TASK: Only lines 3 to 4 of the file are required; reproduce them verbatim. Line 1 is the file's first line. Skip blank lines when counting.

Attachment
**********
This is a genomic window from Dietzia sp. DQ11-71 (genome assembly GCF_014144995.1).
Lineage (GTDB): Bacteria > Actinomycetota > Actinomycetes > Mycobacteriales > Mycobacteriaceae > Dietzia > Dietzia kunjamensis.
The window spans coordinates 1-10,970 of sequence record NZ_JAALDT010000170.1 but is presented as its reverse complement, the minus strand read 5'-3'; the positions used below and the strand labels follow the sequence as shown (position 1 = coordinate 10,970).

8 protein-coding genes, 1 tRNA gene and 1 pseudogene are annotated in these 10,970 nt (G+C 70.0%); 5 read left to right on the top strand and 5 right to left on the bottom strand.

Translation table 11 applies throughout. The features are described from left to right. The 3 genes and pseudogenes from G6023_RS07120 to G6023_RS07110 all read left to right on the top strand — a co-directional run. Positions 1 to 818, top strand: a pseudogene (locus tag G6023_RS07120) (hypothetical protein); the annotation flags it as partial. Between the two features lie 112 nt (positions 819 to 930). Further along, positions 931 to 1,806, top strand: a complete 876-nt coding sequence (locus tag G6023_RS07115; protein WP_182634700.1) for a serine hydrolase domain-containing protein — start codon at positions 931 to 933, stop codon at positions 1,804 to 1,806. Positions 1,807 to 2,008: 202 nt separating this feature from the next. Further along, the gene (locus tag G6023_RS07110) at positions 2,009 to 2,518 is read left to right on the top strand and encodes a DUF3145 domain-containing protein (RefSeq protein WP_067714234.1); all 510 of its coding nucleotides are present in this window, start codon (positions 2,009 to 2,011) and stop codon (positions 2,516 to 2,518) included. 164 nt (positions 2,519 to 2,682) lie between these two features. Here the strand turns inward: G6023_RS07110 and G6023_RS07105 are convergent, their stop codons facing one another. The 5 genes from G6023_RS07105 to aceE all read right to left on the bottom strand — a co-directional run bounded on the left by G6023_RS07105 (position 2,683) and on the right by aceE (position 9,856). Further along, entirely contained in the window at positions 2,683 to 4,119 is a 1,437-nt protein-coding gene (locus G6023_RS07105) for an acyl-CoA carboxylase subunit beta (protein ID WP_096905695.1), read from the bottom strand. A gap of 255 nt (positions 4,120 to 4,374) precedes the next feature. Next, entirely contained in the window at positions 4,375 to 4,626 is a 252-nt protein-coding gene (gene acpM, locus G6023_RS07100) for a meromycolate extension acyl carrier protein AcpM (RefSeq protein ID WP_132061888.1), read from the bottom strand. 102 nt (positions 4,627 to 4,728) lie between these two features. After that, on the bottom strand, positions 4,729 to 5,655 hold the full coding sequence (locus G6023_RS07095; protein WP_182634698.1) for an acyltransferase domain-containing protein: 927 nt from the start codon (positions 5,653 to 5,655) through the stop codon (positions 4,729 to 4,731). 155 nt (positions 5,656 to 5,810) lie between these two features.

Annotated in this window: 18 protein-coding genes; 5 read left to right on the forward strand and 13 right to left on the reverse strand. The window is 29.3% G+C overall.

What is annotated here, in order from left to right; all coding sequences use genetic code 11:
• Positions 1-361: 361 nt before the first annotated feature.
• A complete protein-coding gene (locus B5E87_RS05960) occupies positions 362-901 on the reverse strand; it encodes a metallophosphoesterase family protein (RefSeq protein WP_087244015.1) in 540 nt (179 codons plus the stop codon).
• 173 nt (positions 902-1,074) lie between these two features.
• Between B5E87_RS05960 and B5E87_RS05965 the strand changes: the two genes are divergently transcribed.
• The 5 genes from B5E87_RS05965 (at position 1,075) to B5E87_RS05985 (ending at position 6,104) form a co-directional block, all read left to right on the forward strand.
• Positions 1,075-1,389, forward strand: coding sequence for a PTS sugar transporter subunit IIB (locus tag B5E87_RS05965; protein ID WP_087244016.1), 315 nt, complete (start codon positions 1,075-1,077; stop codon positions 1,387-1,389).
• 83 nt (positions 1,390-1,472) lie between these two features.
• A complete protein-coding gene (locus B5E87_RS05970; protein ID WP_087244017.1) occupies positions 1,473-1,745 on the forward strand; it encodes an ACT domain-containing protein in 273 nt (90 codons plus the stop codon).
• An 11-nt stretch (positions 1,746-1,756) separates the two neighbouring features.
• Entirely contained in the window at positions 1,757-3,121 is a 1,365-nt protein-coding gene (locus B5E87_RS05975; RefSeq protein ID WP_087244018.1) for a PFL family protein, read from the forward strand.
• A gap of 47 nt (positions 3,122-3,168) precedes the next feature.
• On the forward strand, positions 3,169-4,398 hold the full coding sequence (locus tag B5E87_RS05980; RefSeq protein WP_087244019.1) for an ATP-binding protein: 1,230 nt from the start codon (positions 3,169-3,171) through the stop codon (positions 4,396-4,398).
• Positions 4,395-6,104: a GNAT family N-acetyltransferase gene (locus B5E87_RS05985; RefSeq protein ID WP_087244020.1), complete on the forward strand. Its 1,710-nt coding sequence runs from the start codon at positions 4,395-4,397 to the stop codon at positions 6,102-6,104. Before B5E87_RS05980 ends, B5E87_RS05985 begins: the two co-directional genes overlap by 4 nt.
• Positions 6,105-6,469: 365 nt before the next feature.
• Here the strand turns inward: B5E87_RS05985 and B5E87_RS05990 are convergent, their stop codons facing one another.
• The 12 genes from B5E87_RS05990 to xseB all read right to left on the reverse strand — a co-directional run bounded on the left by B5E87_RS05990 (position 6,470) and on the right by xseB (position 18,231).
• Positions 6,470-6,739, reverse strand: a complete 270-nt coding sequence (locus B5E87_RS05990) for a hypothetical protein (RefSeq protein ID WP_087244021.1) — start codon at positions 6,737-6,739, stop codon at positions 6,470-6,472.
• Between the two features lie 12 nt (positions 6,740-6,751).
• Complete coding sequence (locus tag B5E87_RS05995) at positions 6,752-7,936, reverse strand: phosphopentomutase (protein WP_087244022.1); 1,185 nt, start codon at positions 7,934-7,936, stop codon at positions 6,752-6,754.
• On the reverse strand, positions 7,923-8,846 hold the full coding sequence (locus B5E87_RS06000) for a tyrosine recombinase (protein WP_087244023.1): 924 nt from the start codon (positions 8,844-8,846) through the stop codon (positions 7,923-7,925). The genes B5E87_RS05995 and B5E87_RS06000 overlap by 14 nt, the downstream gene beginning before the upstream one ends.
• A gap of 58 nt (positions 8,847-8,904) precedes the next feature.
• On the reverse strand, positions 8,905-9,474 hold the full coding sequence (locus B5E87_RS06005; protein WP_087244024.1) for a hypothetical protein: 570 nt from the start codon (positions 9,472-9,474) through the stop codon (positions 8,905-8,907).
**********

The window spans coordinates 1-10,970 of sequence record NZ_JAALDT010000170.1 but is presented as its reverse complement, the minus strand read 5'-3'; the positions used below and the strand labels follow the sequence as shown (position 1 = coordinate 10,970).

8 protein-coding genes, 1 tRNA gene and 1 pseudogene are annotated in these 10,970 nt (G+C 70.0%); 5 read left to right on the top strand and 5 right to left on the bottom strand.